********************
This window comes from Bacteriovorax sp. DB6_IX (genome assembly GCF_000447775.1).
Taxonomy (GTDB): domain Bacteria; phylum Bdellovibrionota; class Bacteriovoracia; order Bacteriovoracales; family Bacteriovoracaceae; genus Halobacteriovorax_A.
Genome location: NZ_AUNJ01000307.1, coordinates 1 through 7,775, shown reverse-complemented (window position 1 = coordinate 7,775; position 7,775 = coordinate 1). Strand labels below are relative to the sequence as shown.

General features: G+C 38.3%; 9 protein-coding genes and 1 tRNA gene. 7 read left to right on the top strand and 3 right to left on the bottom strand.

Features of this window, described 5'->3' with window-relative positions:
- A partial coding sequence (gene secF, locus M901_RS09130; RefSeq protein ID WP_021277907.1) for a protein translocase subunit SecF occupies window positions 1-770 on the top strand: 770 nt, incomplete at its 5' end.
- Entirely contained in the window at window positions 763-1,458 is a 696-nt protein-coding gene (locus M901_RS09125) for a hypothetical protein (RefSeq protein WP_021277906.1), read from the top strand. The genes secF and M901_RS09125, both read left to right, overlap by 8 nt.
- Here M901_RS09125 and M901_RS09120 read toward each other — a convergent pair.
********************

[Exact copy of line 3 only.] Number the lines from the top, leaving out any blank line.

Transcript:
Genome location: NZ_AUNJ01000307.1, coordinates 1 through 7,775, shown reverse-complemented (window position 1 = coordinate 7,775; position 7,775 = coordinate 1). Strand labels below are relative to the sequence as shown.